How Disco Works

Disco Fever

Macho men: the Village People in the 1970s
Macho men: the Village People in the 1970s
Michael Ochs Archives/Getty Images

Disco fever gripped the United States from about 1975 to 1979. By 1979, disco was a $4 billion industry and there were about 15,000 disco night clubs in the U.S. [source: Weinraub]. With the 1977 film "Saturday Night Fever," disco proved to be truly mainstream. The music, which had originally been popular in gay, black and Latino clubs, was embraced by an entire nation in turmoil over Vietnam and the end of the civil rights movement. Disco provided an escape from the real world, with its racial and economic divides. For four years, people didn't worry; they just danced.

But not everyone embraced disco. For one thing, disco changed the economics of the music business. Disco listeners were only loyal to songs that made them dance; they were unlikely to buy an entire album by an artist, or even the single, for that matter -- they'd simply listen to the music on the dance floor and keep their wallets in their pockets. That behavior continued to influence consumer behavior, and as a result, record companies reported sales of 575.6 million albums, singles and tapes in 1982, compared to 726.2 million in 1978 [source: Pareles].

While these economic losses probably had some effect on record companies turning on disco, some cultural critics claim that the disco backlash was due to racism and homophobia [sources: Gavin; Henderson]. Though disco had brought many people together to dance, some people may have been uncomfortable that gay culture or black culture was taking center stage in the United States. After disco, rock and roll, with its many white artists and groups, was dominant. There were also internal pressures in some of these subcultures -- when AIDS began spreading in the gay community in the early 1980s, no one felt much like dancing.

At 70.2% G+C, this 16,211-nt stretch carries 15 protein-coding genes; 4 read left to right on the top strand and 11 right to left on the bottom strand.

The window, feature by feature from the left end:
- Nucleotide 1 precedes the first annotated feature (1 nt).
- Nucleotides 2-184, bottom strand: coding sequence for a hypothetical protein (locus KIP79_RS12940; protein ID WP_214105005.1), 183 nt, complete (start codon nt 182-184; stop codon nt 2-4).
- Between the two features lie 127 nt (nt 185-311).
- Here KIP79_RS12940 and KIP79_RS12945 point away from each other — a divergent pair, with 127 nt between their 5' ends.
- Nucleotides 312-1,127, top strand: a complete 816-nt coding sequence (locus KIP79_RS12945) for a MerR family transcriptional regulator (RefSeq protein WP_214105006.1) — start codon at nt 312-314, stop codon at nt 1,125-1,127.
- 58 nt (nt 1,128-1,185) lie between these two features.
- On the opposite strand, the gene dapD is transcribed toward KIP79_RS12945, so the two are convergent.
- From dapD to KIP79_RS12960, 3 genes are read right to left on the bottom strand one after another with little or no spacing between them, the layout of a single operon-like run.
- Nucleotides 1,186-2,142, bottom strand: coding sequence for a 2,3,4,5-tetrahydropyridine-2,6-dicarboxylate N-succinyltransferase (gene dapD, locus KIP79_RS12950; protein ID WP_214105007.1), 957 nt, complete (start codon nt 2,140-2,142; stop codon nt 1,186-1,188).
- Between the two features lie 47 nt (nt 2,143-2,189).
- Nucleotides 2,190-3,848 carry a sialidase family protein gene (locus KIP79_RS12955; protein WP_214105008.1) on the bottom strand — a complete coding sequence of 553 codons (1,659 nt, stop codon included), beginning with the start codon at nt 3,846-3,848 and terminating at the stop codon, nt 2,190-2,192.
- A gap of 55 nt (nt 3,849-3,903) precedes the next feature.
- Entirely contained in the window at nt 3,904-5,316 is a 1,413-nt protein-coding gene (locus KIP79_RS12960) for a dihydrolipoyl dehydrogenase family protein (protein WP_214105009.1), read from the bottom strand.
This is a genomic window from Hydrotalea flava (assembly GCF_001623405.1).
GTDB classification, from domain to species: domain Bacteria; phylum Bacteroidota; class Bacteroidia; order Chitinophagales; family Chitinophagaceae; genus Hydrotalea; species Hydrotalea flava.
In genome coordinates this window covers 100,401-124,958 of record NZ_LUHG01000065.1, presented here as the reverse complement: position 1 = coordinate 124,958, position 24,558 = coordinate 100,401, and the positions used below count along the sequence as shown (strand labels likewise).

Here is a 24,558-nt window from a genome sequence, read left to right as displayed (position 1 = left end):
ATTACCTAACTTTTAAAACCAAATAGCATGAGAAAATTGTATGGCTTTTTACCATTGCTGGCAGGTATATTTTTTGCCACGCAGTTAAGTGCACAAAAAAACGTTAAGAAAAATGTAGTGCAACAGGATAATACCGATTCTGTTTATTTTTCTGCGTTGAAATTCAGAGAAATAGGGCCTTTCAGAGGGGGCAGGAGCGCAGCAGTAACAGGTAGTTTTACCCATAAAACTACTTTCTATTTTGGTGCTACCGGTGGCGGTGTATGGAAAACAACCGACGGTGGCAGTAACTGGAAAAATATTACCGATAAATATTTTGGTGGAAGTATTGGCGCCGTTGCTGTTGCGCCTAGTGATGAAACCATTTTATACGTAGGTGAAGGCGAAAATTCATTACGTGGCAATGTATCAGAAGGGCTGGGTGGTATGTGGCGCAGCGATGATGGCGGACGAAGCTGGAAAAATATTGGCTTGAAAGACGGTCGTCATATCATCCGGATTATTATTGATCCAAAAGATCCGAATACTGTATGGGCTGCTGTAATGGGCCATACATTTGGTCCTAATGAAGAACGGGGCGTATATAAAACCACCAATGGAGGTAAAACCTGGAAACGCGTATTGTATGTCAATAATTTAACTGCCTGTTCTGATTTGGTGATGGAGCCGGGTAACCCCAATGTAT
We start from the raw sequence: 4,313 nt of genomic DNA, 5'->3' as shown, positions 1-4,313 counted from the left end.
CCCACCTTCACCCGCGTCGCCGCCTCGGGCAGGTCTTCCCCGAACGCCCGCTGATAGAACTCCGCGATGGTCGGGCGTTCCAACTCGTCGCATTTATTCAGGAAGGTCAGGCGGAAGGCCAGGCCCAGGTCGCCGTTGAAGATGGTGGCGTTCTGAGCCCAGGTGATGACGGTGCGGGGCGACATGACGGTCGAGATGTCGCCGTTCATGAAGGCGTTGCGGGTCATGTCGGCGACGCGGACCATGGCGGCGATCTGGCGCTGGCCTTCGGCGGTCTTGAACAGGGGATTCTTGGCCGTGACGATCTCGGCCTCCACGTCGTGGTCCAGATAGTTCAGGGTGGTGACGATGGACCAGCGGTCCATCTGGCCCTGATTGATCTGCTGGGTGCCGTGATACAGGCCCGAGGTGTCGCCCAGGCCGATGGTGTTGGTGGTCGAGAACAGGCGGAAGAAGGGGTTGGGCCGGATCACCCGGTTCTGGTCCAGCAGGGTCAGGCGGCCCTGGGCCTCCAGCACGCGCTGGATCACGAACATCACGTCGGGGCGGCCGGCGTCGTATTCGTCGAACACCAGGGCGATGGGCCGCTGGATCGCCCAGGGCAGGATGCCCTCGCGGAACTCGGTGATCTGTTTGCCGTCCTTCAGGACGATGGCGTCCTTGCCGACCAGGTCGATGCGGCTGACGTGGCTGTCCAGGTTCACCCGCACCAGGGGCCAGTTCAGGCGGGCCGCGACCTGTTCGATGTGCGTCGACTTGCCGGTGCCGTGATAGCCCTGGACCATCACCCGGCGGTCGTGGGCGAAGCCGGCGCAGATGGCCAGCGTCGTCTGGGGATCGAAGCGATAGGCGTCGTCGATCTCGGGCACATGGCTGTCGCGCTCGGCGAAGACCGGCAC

Amidst the economic woes of the music industry and possible prejudices against some groups, disco was deemed uncool, and it seemed to die at Comiskey Park in 1979. Really, though, all that died was the name. There are still plenty of styles of music designed to get people to dance, and the disco aesthetic can be glimpsed in much of today's dance music. Disco also played a role in the rise of hip-hop. Disco DJs would segue from one song to another without stopping, using long instrumental sequences to create an effortless flow. This willingness to experiment with records, rather than playing them from beginning to end before starting a new song, would influence hip-hop's earliest artists.

If you'd like to read more about disco, hip-hop or any kind of music, then see the links below.

Related Articles


  • Behrens, Andy. "Disco Demolition: Bell-bottoms be gone!" ESPN. Aug. 11, 2004. (Aug. 23, 2011)
  • Experience Music Project. "Disco: A Decade of Saturday Nights." (Aug. 23, 2011)
  • Gavin, James. "Dance Dance Revolution." The New York Times. April 4, 2010. (Aug. 23, 2011)
  • Henderson, Alex. "Disco." (Aug. 23, 2011)
  • Lester, Paul. "Can you feel the force?" The Guardian. Feb. 23, 2007. (Aug. 23, 2011)
  • Pareles, Jon. "Disco Lives! Actually, It Never Died." The New York Times. Oct. 17, 1999. (Aug. 23, 2011)
  • Reynolds, Simon. "Disco Double Take: New York Parties Like It's 1975." Village Voice. July 10, 2001. (Aug. 23, 2011)
  • Robinson, Lisa. "Boogie Nights." Vanity Fair. February 2010. (Aug. 23, 2011)
  • Rockwell, John. "Rock vs. Disco: Who Really Won the War?" The New York Times. Sept. 16, 1990. (Aug. 23, 2011)
  • Sclafani, Tony. "When 'Disco Sucks!' echoed around the world." MSNBC. July 10, 2009. (Aug. 23, 2011)
  • Weinraub, Bernard. "Here's to Disco, It Never Could Say Goodbye." The New York Times. Dec. 10, 2002. (Aug. 23, 2011)
  • Zacharek, Stephanie. "Disco Inferno." Salon. June 8, 2005. (Aug. 23, 2011)